How Do You Respond to Failure?

“Some of the most important and insightful learning is far more likely to come from failures than from success.” ~ Former Procter & Gamble CEO A.G. Lafley, interviewed in Harvard Business Review (April 2011)

How we respond to failures and bounce back from our mistakes can make or break our careers. Resilience is a key to successful leadership. The wisdom of learning from failure is undeniable, yet individuals and organizations rarely seize opportunities to embrace these hard-earned lessons.

Harvard business professor Rosabeth Moss Kanter is unequivocal: “One difference between winners and losers is how they handle losing.” Even for the best companies and most accomplished professionals, long track records of success are inevitably marred by slips and fumbles.

Kanter has written many stories from business and sports about resilience in Confidence: How Winning Streaks and Losing Streak Begin and End.

Our response to failure is often counterproductive: Behaviors become bad habits that set the stage for continued losses. Just as success creates positive momentum, failure can feed on itself. Add uncertainty and rapidly fluctuating economics to the mix, and one’s ability to find the right course is sorely tested.

Long-term winners and losers face the same ubiquitous problems, but they respond differently. Attitudes help determine whether problem-ridden businesses will ultimately recover.

Luckily, most of us can learn to become more resilient with training and coaching, visit my website at coach4lrds.com

The Best of Times, the Worst of Times

Take the example of two typical MBA graduates in my coaching practice who were laid off from their positions during the recession. Both were distraught. Being fired provoked feelings of sadness, listlessness, indecisiveness and anxiety about the future.

For one, the mood was transient. Within two weeks he was telling himself, “It’s not my fault; it’s the economy. I’m good at what I do, and there’s a market for my skills.” He updated his resume and, after several failed attempts, finally landed a position.

The other spiraled further into hopelessness. “I got fired because I can’t perform well under pressure,” he lamented. “I’m not cut out for finance; the economy will take years to recover.” Even after the market improved, he was reluctant to apply for positions and feared rejection.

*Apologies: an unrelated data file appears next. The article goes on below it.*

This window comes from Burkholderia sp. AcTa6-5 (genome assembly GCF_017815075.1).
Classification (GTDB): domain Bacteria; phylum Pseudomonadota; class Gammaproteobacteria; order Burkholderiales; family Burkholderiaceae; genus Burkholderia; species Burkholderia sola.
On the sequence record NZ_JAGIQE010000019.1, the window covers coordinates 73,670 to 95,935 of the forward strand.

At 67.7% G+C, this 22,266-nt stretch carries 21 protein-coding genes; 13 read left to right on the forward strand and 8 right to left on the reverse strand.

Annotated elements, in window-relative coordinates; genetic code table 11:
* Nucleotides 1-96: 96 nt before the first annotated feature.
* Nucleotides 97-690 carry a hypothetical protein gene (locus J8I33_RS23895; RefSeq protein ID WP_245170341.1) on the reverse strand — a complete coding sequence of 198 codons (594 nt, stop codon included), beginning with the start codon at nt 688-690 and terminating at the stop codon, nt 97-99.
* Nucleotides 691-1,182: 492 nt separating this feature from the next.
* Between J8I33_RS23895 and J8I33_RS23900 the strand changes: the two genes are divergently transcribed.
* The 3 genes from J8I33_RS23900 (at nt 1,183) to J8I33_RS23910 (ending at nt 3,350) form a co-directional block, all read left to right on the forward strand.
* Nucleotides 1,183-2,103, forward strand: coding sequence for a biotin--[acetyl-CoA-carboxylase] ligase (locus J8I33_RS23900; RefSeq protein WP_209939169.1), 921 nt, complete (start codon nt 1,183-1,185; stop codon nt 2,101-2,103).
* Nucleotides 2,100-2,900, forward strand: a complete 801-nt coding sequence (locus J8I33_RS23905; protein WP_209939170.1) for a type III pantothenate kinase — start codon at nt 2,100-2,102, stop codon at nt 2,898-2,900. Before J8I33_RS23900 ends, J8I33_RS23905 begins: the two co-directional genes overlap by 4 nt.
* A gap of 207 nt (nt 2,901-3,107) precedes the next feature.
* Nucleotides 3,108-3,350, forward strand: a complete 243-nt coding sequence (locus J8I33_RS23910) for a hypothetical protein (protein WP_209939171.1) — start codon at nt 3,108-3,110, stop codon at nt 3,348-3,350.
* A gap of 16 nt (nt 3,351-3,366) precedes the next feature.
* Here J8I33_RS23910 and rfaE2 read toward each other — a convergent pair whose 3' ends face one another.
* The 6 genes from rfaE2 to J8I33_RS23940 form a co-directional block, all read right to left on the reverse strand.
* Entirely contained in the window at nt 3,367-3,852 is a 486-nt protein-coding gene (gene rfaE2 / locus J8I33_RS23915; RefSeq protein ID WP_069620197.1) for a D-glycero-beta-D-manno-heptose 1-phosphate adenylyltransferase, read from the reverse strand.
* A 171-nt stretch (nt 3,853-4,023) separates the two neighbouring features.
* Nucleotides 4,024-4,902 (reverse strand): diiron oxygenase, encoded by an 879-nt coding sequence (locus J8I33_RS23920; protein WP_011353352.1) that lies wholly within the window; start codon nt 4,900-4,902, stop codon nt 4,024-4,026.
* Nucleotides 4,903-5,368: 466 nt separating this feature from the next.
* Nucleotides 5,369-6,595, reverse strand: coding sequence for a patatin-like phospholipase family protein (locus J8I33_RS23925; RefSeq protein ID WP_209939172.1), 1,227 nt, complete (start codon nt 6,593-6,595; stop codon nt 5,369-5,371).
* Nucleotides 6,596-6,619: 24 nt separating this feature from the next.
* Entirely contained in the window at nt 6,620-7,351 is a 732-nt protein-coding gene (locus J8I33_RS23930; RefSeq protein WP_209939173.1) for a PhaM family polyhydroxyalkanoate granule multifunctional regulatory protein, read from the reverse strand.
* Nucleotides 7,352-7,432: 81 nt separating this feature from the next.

How these individuals handled failure illustrates opposite ends of the spectrum. Some people bounce back after a brief period of malaise and grow from their experiences. Others go from sadness to depression to crippling fear of failure—and in business, inertia and fear of risk invite collapse.

A great resource for understanding how our minds work as illustrated by the above example is Mindset by Carol Dweck Ph.D. This work clarifies the power of our brains and how to develop disciplines and our ability to manage our thinking. When we discipline our mind we increase our ability to get where we desire to go!

The Bible is full or guidance with regards to our mindset. Paul’s guidance in to the Philippians encourages readers: “Finally, brothers and sisters, whatever is true, whatever is noble, whatever is right, whatever is pure, whatever is lovely, whatever is admirable – if anything is excellent or praiseworthy – think about such things.” Phil 4:8. Throughout the Bible we are admonished to disciple our minds while remembering God wants our best even when we cannot see the best or even the good.

Author and pastor John Maxwell writes on the idea of mindset in his book Failing Forward. This work encourages readers towards an understanding that failing is our friend. He helps his audience learn that how we perceive our failing is teachable and learnable.

Especially in these uncertain times when your next failure may be just around the corner, it's worth spending some time with your coach (marc@mocoach4ldrs.com) to learn how you can become more resilient. Ask me about this if you're interested in learning how…